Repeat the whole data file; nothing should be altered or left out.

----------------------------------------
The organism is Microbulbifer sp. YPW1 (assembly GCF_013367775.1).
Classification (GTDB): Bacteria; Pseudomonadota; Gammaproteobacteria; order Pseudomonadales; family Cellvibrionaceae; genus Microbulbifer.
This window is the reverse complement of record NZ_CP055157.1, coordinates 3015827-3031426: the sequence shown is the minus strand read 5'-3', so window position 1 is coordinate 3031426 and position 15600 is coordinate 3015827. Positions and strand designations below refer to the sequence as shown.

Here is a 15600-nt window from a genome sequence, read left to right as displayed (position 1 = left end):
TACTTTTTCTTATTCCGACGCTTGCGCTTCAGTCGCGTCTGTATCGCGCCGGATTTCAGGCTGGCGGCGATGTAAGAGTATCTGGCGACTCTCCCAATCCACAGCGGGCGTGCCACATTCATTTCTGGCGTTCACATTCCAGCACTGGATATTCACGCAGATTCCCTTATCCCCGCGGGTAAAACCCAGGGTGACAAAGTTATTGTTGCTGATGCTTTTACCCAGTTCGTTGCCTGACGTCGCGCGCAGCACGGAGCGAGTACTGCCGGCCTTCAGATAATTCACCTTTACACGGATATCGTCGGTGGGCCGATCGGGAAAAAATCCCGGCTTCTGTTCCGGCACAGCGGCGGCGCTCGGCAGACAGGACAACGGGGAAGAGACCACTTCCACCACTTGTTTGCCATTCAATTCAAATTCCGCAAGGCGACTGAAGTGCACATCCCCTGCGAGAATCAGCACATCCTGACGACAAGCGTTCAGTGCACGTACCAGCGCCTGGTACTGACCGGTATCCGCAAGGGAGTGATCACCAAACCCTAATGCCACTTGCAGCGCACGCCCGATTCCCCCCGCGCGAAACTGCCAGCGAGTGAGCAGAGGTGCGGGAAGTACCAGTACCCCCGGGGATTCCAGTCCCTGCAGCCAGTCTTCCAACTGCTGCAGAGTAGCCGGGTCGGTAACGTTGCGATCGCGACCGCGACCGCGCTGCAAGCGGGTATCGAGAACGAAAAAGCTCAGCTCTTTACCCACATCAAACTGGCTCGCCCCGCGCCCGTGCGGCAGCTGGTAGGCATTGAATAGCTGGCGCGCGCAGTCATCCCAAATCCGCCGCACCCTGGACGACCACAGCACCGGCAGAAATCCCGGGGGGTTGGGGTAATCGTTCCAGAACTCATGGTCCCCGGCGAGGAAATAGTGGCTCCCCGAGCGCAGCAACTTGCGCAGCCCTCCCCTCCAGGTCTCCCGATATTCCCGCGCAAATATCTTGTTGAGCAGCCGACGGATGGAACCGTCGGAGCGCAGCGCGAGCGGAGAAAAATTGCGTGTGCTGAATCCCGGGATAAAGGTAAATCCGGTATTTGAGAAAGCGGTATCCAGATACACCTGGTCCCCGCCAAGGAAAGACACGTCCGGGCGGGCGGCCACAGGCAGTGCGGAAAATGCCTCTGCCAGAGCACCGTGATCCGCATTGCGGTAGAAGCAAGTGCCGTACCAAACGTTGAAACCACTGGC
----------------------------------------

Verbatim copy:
The organism is Microbulbifer sp. YPW1 (assembly GCF_013367775.1).
Classification (GTDB): Bacteria; Pseudomonadota; Gammaproteobacteria; order Pseudomonadales; family Cellvibrionaceae; genus Microbulbifer.
This window is the reverse complement of record NZ_CP055157.1, coordinates 3015827-3031426: the sequence shown is the minus strand read 5'-3', so window position 1 is coordinate 3031426 and position 15600 is coordinate 3015827. Positions and strand designations below refer to the sequence as shown.

Here is a 15600-nt window from a genome sequence, read left to right as displayed (position 1 = left end):
TACTTTTTCTTATTCCGACGCTTGCGCTTCAGTCGCGTCTGTATCGCGCCGGATTTCAGGCTGGCGGCGATGTAAGAGTATCTGGCGACTCTCCCAATCCACAGCGGGCGTGCCACATTCATTTCTGGCGTTCACATTCCAGCACTGGATATTCACGCAGATTCCCTTATCCCCGCGGGTAAAACCCAGGGTGACAAAGTTATTGTTGCTGATGCTTTTACCCAGTTCGTTGCCTGACGTCGCGCGCAGCACGGAGCGAGTACTGCCGGCCTTCAGATAATTCACCTTTACACGGATATCGTCGGTGGGCCGATCGGGAAAAAATCCCGGCTTCTGTTCCGGCACAGCGGCGGCGCTCGGCAGACAGGACAACGGGGAAGAGACCACTTCCACCACTTGTTTGCCATTCAATTCAAATTCCGCAAGGCGACTGAAGTGCACATCCCCTGCGAGAATCAGCACATCCTGACGACAAGCGTTCAGTGCACGTACCAGCGCCTGGTACTGACCGGTATCCGCAAGGGAGTGATCACCAAACCCTAATGCCACTTGCAGCGCACGCCCGATTCCCCCCGCGCGAAACTGCCAGCGAGTGAGCAGAGGTGCGGGAAGTACCAGTACCCCCGGGGATTCCAGTCCCTGCAGCCAGTCTTCCAACTGCTGCAGAGTAGCCGGGTCGGTAACGTTGCGATCGCGACCGCGACCGCGCTGCAAGCGGGTATCGAGAACGAAAAAGCTCAGCTCTTTACCCACATCAAACTGGCTCGCCCCGCGCCCGTGCGGCAGCTGGTAGGCATTGAATAGCTGGCGCGCGCAGTCATCCCAAATCCGCCGCACCCTGGACGACCACAGCACCGGCAGAAATCCCGGGGGGTTGGGGTAATCGTTCCAGAACTCATGGTCCCCGGCGAGGAAATAGTGGCTCCCCGAGCGCAGCAACTTGCGCAGCCCTCCCCTCCAGGTCTCCCGATATTCCCGCGCAAATATCTTGTTGAGCAGCCGACGGATGGAACCGTCGGAGCGCAGCGCGAGCGGAGAAAAATTGCGTGTGCTGAATCCCGGGATAAAGGTAAATCCGGTATTTGAGAAAGCGGTATCCAGATACACCTGGTCCCCGCCAAGGAAAGACACGTCCGGGCGGGCGGCCACAGGCAGTGCGGAAAATGCCTCTGCCAGAGCACCGTGATCCGCATTGCGGTAGAAGCAAGTGCCGTACCAAACGTTGAAACCACTGGC